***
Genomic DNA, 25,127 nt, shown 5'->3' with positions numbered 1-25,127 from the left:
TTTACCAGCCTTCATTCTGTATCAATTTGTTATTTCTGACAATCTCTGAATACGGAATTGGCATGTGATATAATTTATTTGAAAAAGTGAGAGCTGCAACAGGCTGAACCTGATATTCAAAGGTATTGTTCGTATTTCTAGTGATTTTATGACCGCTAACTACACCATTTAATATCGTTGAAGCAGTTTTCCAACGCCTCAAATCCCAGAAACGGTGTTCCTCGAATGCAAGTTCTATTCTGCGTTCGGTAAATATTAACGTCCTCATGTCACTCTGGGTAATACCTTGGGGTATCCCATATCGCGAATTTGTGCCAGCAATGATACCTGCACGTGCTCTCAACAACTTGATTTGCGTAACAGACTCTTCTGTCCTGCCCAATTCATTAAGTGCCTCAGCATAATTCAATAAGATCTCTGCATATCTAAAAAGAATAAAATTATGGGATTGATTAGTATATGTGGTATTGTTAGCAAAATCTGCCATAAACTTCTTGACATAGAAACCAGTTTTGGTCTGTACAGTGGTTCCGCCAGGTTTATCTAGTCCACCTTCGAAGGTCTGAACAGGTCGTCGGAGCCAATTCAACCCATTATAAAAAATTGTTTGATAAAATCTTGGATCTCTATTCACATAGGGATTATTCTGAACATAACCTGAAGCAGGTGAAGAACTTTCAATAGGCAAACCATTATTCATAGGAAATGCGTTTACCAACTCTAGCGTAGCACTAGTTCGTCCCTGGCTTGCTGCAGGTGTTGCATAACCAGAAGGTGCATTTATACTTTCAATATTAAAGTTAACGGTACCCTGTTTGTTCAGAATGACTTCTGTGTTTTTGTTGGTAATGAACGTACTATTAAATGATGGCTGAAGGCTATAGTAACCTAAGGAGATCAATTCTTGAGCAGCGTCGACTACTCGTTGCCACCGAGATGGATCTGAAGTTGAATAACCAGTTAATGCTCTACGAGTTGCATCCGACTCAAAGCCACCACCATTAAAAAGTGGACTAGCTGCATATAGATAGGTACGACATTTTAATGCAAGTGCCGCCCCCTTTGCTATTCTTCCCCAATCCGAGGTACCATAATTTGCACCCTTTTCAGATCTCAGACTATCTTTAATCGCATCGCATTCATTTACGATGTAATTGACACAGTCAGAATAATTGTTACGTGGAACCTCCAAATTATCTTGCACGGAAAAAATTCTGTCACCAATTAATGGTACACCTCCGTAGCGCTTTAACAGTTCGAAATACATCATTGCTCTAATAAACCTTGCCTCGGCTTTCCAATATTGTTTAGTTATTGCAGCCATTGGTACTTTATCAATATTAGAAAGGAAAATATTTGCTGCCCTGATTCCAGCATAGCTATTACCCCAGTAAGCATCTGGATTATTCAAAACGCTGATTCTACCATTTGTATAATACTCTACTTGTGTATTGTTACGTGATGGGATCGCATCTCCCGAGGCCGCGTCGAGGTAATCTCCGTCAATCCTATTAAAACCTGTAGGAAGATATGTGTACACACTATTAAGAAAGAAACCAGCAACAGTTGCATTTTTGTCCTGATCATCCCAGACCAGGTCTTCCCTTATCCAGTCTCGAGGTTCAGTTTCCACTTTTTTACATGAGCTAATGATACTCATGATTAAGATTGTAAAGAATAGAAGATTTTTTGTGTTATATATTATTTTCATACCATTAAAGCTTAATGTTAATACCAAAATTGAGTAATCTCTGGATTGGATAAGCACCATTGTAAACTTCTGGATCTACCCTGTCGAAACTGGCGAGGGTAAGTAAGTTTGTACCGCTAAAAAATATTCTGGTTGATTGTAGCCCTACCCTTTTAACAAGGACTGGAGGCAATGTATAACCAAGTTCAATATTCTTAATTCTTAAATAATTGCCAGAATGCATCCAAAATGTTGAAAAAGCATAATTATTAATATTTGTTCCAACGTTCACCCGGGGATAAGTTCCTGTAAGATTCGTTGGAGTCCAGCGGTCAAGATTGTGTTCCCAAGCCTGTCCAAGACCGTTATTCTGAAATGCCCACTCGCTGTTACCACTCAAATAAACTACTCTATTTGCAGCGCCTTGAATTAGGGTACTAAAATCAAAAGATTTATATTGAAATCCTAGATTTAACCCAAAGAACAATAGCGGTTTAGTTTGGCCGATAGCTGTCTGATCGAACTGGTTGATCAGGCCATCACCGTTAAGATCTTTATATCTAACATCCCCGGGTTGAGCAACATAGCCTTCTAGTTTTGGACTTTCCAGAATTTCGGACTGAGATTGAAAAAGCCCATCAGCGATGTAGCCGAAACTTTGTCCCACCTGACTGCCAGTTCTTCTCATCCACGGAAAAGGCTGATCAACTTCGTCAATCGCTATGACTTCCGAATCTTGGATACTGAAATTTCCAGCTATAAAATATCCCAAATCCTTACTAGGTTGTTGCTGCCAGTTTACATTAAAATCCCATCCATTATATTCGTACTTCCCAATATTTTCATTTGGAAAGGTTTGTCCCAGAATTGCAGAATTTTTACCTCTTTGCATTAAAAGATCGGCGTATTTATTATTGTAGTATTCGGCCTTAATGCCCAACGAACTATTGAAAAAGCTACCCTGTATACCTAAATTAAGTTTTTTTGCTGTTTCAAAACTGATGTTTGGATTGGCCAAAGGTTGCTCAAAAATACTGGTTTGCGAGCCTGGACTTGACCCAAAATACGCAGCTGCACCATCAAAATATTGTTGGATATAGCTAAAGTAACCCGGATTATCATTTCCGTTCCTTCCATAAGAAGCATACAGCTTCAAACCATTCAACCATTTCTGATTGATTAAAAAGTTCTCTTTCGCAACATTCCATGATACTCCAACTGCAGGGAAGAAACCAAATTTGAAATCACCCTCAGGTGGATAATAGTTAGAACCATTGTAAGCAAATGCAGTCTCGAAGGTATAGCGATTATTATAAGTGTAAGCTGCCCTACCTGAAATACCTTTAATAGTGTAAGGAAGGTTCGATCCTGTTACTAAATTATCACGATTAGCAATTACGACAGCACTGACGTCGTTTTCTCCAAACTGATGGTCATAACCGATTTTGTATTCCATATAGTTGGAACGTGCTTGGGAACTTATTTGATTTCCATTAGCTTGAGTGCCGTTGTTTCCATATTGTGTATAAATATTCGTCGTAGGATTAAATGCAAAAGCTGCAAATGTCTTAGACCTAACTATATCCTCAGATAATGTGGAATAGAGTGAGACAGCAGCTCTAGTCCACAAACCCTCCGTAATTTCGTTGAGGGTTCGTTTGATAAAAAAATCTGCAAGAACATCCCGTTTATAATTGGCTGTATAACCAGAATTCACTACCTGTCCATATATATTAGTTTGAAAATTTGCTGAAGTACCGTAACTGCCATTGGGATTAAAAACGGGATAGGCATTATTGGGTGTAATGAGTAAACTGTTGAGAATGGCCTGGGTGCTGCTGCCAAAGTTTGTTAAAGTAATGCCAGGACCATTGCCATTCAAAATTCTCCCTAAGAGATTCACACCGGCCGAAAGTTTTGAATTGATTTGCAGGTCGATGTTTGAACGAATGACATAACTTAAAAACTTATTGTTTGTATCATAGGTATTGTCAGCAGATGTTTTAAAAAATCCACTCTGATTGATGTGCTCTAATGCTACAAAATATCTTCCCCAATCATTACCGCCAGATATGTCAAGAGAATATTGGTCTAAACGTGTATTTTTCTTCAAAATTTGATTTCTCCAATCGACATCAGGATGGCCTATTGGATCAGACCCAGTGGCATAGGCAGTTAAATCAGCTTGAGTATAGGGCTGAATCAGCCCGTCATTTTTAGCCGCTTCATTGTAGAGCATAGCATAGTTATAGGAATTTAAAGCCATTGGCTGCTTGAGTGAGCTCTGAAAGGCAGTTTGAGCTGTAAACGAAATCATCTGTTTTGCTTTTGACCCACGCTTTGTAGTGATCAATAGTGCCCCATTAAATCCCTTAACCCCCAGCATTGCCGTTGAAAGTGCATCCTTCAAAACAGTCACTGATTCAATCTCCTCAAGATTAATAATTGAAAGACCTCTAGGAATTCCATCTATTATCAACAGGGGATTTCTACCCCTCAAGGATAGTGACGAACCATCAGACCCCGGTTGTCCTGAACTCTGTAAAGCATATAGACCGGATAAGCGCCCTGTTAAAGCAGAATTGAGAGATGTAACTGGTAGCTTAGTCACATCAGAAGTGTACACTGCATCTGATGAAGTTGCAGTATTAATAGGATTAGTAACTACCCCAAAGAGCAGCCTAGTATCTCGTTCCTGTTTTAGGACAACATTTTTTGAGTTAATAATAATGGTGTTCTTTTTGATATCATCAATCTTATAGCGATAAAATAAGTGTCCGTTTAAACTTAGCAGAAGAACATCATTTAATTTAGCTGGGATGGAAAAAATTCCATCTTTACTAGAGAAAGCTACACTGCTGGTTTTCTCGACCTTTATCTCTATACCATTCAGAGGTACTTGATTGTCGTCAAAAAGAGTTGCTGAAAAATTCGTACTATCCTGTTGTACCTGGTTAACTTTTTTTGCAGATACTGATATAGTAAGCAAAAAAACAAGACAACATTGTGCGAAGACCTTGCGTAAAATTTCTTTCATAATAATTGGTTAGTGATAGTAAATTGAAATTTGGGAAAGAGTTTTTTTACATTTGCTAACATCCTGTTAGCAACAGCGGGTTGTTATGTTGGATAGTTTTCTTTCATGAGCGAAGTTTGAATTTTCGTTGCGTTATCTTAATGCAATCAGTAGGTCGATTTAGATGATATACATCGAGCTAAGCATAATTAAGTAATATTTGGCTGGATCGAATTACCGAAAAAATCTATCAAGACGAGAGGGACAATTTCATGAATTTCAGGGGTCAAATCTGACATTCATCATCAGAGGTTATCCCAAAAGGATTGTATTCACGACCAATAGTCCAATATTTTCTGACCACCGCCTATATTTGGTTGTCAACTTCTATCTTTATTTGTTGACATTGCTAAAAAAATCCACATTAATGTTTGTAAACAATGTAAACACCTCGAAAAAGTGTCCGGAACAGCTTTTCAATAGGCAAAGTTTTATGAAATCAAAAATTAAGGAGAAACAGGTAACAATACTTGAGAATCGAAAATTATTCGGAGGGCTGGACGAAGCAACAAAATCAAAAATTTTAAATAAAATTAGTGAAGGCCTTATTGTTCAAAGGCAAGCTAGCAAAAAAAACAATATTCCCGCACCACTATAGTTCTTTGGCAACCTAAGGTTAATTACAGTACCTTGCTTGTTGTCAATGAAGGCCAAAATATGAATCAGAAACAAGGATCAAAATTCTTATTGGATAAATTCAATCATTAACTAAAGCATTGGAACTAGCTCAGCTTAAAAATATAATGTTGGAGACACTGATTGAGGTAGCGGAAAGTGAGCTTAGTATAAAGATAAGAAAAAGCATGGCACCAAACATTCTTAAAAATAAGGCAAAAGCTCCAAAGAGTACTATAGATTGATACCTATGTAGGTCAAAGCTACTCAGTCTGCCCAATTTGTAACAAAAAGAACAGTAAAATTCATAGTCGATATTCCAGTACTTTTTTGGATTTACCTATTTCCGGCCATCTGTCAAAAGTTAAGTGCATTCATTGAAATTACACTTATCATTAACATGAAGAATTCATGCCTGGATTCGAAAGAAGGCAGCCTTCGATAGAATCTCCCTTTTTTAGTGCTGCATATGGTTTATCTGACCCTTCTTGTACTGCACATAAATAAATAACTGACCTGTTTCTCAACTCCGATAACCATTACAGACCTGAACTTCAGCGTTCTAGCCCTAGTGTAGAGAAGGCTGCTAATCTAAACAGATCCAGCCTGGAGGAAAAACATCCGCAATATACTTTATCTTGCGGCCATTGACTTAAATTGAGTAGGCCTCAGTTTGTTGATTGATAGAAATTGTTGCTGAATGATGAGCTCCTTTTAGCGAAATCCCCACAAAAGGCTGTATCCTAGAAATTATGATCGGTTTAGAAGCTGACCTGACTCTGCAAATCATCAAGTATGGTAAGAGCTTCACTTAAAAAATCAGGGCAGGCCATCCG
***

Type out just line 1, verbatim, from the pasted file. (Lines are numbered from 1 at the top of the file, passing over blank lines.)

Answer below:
Genomic DNA, 25,127 nt, shown 5'->3' with positions numbered 1-25,127 from the left: